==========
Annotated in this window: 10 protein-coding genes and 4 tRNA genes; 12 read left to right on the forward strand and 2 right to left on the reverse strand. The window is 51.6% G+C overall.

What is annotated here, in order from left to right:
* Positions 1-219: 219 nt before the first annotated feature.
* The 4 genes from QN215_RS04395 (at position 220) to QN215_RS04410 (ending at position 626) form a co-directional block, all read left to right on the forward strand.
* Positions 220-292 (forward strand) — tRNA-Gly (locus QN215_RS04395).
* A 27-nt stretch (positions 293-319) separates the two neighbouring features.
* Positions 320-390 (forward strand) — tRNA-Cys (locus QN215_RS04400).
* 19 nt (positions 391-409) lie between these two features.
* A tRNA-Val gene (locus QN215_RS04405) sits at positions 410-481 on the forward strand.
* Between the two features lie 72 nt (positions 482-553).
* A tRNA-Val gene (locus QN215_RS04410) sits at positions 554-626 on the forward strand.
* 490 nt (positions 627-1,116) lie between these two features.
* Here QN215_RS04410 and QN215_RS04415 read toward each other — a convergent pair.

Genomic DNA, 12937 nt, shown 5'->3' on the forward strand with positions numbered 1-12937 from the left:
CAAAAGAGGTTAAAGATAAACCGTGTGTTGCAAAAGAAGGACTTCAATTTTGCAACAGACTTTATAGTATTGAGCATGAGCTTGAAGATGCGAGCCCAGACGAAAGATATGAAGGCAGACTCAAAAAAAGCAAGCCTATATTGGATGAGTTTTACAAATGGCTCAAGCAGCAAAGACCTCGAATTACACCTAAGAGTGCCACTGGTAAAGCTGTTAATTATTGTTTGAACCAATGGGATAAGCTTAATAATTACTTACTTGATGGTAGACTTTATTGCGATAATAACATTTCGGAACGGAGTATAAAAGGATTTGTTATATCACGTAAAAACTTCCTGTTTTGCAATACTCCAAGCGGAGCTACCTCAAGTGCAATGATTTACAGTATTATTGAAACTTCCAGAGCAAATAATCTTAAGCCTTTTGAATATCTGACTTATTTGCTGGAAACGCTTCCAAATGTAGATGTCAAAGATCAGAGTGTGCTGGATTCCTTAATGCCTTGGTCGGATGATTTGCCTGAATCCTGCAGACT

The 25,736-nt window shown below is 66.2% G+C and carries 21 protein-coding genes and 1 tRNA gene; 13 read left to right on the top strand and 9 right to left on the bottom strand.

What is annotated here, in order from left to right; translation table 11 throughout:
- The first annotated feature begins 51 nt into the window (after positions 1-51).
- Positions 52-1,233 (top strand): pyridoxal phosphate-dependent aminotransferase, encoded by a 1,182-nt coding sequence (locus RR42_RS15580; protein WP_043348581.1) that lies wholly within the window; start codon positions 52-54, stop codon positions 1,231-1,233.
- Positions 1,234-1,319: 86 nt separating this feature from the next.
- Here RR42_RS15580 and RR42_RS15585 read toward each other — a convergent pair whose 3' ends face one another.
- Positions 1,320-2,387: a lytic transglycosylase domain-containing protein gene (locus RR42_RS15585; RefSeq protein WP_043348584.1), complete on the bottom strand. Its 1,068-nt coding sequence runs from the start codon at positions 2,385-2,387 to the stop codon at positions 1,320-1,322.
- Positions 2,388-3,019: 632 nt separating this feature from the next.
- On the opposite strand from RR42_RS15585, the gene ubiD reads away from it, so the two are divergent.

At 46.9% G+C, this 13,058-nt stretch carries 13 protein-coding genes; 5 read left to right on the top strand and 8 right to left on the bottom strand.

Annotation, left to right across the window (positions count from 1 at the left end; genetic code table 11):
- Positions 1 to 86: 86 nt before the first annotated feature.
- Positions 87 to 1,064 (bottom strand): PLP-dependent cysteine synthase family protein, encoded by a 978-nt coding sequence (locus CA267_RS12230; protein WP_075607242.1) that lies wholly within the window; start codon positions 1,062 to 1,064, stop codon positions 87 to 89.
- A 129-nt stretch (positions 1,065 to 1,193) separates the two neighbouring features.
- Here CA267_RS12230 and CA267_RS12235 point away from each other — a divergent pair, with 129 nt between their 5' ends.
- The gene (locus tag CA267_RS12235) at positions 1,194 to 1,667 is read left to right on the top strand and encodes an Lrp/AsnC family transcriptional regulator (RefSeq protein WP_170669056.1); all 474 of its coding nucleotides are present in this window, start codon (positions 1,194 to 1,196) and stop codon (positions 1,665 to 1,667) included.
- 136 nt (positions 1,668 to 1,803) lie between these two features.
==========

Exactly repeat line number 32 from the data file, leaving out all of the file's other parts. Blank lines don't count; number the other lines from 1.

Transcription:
- 136 nt (positions 1,668 to 1,803) lie between these two features.